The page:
No licences for firms like Skype will be issued 'for the time being' - TRA executive.
The telecoms regulator in the UAE said on Monday that international companies will not be given licences yet for VoIP (Voice over Internet Protocol).
"No licences for international companies like Skype for the time being, they can join existing licencees and have partnerships with them," Mohammed Gheyath, executive director for technology development affairs, Telecoms Regulatory Authority (TRA), told reporters.
Asked when the UAE would open up for foreign companies, he said, "there is no timeframe."
Currently, local operators Etisalat and Du as well as satellite firms Yahsat and Thuraya are licenced to offer VoIP, he said.
Local operators have been providing VoIP within the UAE but this could change by the year end.
"It is left to the service providers to start offering VoIP internationally. We hope they will start by this year end," he said. (Reuters)
STILL no Timeframe?? Are the Telecoms afraid of losing revenues so soon? When will TRA really open up? How old school, to have foreign companies 'partner up' w/ local companies for VOIP..!! Change is bound to happen. Both teh telecoms rout their calls through VOIP, yet, when it comes to their customers, they are NOW willing to pass on the savings! Two words for the Telecoms - LET GO.
What a joke!!
I travel to China often and even in China they have VOIP services. I can use Skype in China to chat with my friends and family members overseas. It may not run perfect from within China but most of the time it works fine. A few friends of mine have Skype in China and 8 out 10 times it works perfectly fine. China as we know is communist and for the UAE to not allow Skype in Dubai shows that even in Communist China there may be more freedom allowed than in Dubai. These rules in the UAE need to change in order for Dubai to progress forward and encourage expatriate immigrants to consider living in Dubai. Many important issues,rules and regulations in Dubai have been being dragged on for ages now.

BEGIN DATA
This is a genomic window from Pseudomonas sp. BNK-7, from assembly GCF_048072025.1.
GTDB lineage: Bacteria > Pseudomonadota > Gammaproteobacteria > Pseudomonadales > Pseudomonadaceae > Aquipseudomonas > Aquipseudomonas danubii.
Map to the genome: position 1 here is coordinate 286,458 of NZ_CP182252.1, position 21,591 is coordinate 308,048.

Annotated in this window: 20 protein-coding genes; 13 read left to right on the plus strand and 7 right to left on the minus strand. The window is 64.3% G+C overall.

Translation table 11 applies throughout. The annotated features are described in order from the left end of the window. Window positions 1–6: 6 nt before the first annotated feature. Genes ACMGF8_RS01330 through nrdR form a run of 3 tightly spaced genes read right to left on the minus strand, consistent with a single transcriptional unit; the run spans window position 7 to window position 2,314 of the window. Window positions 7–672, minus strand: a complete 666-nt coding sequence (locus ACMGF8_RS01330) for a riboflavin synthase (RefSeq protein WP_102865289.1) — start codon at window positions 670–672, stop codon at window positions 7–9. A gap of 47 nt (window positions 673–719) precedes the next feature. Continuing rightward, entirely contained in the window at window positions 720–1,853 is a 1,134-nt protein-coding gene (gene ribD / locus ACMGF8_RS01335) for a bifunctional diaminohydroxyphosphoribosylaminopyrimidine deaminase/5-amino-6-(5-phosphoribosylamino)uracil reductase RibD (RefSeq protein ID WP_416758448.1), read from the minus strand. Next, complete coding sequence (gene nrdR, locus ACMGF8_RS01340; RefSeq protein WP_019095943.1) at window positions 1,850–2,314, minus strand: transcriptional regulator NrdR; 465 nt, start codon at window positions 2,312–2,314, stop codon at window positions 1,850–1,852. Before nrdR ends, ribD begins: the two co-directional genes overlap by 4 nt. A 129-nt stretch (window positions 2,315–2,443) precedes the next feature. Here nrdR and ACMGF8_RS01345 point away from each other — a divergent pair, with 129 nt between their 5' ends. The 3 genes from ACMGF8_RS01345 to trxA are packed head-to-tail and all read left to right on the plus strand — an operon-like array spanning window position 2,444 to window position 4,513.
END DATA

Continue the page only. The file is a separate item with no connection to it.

The UAE is just too expensive for basic IT services such as internet and telephone. Almost every other country in the world has stepped up their game in realisation of the benefits that increased VOIP and Internet use bring. Time the UAE did the same, or risk staying a 3rd world player in a 1st world game.
Dubai Internet City attempts to attract businesses with claims of a 21st century network. Then people find the reality that they can't use modern services like voip (which most modern businesses rely on), and instead have to pay 20cents a minute to speak to someone in the US or Europe down a traditional 20th century phone line. Combine that with the horrific rents in TECOM and they wonder why most Dubai office space lays empty? If you want business to thrive you have to take the shackles off it.
Interesting as the need to attract foreign busnesses together with the relatively high spending workers they employ is still a priority. One supposes that show them the money and they shall come prevails. But at this moment show me the costs first before I take the plunge is equally relevant. The cost of international telephony is significantly higher in the UAE than in Europe, where even mobile companies for example in the UK, can offer packages with a call tariff of between 42 and 52 fils per minute to Dubai. Take away the business component and the cost for employees of keeping in touch with a family (75 per cent of the population in Dubai has recently been officially declared as male) is astronomical by comparison. VOIP has virtually become a civil right in most advanced economies, emails are not a personal communication medium and can never express true inflective sentiment, there is no substitute for person to person voice. VOIP allows it to happen. By all means let the Telco's sell their own VOIP kits to enable the medium as a bundled deal, if a plunge in profits is envisaged, but 21st century communications ideals should prevail. VOIP Telco branded dongles perhaps with an upper limit according to payment band. Time to think outside the box